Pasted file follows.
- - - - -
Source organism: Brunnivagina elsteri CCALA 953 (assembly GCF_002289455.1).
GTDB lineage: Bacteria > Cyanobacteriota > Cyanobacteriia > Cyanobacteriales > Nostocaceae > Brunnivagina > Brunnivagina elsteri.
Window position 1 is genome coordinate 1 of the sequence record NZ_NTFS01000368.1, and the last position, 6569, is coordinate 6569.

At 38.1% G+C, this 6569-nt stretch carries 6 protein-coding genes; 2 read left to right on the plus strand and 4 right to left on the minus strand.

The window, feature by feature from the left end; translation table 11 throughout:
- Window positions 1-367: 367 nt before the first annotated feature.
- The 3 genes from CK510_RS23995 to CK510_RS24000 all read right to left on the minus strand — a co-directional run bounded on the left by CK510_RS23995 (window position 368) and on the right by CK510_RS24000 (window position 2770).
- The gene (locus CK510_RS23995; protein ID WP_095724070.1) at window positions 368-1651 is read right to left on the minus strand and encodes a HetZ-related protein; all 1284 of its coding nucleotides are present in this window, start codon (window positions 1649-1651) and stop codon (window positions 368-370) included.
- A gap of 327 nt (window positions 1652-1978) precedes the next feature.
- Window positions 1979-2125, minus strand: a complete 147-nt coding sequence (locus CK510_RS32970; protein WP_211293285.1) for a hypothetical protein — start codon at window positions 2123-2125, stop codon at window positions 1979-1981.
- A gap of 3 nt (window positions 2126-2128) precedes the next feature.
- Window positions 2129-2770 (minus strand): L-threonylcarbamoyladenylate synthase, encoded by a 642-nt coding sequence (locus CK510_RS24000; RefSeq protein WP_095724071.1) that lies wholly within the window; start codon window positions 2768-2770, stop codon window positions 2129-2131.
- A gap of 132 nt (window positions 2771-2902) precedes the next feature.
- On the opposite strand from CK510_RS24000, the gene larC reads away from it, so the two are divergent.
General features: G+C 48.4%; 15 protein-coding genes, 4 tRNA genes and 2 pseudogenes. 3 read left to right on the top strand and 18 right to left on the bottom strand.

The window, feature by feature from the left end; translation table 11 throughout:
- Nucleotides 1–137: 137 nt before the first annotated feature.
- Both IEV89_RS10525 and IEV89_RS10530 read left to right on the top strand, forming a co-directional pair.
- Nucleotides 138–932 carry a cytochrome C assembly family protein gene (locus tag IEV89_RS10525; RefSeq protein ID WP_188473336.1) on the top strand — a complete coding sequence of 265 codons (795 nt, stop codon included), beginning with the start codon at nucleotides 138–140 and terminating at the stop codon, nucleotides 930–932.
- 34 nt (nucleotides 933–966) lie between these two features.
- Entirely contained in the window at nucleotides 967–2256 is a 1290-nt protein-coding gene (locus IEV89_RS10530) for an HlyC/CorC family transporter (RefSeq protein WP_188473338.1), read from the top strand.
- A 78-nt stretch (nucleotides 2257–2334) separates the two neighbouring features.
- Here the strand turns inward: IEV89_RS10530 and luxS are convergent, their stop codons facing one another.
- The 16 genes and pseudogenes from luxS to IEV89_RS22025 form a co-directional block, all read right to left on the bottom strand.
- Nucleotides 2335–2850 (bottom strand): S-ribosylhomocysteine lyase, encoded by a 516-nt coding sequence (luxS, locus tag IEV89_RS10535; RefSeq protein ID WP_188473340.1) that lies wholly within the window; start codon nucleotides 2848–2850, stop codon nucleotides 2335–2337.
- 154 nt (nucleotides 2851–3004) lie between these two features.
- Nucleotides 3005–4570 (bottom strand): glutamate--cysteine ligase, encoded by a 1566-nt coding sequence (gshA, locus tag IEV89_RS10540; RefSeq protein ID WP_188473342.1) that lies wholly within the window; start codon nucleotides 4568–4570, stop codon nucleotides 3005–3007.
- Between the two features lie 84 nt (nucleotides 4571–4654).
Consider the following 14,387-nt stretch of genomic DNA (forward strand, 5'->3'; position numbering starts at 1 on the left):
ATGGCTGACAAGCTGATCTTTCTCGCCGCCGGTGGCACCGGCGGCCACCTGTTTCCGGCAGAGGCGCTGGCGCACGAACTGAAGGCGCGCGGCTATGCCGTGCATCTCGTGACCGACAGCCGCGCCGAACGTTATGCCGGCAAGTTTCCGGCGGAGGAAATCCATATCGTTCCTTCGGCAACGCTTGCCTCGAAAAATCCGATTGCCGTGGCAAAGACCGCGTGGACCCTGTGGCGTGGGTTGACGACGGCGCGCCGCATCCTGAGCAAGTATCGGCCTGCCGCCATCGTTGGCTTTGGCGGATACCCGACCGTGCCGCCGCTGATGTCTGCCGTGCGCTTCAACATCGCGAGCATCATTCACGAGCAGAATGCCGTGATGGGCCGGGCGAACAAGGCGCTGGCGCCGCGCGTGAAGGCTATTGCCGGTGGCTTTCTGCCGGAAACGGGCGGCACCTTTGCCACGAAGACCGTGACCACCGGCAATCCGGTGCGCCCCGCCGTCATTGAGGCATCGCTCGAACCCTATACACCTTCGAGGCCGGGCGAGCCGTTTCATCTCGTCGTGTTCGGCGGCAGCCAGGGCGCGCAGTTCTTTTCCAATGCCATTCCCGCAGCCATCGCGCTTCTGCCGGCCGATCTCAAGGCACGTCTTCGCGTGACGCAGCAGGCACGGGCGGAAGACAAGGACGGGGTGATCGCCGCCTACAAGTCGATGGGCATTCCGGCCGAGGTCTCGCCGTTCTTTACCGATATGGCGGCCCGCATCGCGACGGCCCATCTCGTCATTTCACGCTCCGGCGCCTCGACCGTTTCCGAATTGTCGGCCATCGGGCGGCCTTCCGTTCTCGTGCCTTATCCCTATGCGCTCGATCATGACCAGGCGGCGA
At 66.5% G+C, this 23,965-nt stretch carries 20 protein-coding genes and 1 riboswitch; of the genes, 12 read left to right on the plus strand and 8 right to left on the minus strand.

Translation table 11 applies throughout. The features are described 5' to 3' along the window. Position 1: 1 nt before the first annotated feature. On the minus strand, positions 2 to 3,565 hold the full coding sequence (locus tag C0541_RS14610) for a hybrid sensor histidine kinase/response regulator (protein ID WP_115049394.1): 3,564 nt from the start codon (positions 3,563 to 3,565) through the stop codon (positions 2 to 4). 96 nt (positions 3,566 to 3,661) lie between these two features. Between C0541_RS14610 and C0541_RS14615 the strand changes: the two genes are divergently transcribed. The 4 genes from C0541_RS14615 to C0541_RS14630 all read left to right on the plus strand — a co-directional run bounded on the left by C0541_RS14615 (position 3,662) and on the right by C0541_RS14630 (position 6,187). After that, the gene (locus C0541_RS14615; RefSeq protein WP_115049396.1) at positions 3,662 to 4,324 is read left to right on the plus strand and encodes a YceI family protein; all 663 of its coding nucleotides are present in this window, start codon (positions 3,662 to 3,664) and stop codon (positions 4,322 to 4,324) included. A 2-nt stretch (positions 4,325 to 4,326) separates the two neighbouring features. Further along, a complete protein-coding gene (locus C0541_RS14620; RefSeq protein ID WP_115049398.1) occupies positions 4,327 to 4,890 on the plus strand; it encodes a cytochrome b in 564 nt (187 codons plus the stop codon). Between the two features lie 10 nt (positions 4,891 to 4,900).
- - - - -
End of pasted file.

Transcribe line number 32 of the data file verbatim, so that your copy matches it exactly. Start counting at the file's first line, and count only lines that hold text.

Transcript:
Translation table 11 applies throughout. The features are described 5' to 3' along the window. Position 1: 1 nt before the first annotated feature. On the minus strand, positions 2 to 3,565 hold the full coding sequence (locus tag C0541_RS14610) for a hybrid sensor histidine kinase/response regulator (protein ID WP_115049394.1): 3,564 nt from the start codon (positions 3,563 to 3,565) through the stop codon (positions 2 to 4). 96 nt (positions 3,566 to 3,661) lie between these two features. Between C0541_RS14610 and C0541_RS14615 the strand changes: the two genes are divergently transcribed. The 4 genes from C0541_RS14615 to C0541_RS14630 all read left to right on the plus strand — a co-directional run bounded on the left by C0541_RS14615 (position 3,662) and on the right by C0541_RS14630 (position 6,187). After that, the gene (locus C0541_RS14615; RefSeq protein WP_115049396.1) at positions 3,662 to 4,324 is read left to right on the plus strand and encodes a YceI family protein; all 663 of its coding nucleotides are present in this window, start codon (positions 3,662 to 3,664) and stop codon (positions 4,322 to 4,324) included. A 2-nt stretch (positions 4,325 to 4,326) separates the two neighbouring features. Further along, a complete protein-coding gene (locus C0541_RS14620; RefSeq protein ID WP_115049398.1) occupies positions 4,327 to 4,890 on the plus strand; it encodes a cytochrome b in 564 nt (187 codons plus the stop codon). Between the two features lie 10 nt (positions 4,891 to 4,900).